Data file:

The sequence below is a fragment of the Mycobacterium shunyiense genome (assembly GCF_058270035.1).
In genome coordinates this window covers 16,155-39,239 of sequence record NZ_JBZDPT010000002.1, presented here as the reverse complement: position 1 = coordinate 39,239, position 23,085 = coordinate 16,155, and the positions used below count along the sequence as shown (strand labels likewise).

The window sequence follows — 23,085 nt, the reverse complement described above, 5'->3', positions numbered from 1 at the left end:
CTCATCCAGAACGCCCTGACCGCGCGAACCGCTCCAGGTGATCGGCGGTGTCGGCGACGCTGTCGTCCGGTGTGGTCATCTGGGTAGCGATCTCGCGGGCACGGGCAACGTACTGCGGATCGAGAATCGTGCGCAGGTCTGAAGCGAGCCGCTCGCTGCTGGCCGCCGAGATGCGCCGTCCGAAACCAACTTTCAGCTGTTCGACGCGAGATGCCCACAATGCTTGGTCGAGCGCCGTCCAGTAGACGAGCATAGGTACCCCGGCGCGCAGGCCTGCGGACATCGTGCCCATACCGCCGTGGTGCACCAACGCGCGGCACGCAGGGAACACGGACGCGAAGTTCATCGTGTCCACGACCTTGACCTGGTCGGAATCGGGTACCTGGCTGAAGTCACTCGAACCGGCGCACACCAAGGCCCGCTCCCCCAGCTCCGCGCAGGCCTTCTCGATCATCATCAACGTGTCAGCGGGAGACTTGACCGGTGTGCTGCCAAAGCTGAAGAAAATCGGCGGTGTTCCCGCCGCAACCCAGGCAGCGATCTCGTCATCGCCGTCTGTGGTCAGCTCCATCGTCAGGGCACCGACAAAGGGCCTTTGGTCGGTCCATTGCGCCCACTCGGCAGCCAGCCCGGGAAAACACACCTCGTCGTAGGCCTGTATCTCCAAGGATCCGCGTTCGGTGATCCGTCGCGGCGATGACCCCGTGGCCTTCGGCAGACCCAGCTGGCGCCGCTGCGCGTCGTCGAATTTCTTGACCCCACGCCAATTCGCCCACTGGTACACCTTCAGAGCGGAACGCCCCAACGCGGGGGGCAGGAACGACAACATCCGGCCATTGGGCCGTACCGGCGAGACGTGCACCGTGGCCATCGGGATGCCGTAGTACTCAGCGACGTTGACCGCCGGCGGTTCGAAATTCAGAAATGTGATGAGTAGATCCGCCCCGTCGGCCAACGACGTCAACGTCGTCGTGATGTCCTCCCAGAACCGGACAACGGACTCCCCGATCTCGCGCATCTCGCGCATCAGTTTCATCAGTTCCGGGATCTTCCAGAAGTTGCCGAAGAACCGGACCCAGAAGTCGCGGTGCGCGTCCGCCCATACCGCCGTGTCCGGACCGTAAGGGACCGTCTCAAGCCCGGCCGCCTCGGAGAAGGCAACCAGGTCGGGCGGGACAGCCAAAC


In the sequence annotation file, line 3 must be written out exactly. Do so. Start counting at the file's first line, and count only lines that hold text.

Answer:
The window sequence follows — 23,085 nt, the reverse complement described above, 5'->3', positions numbered from 1 at the left end: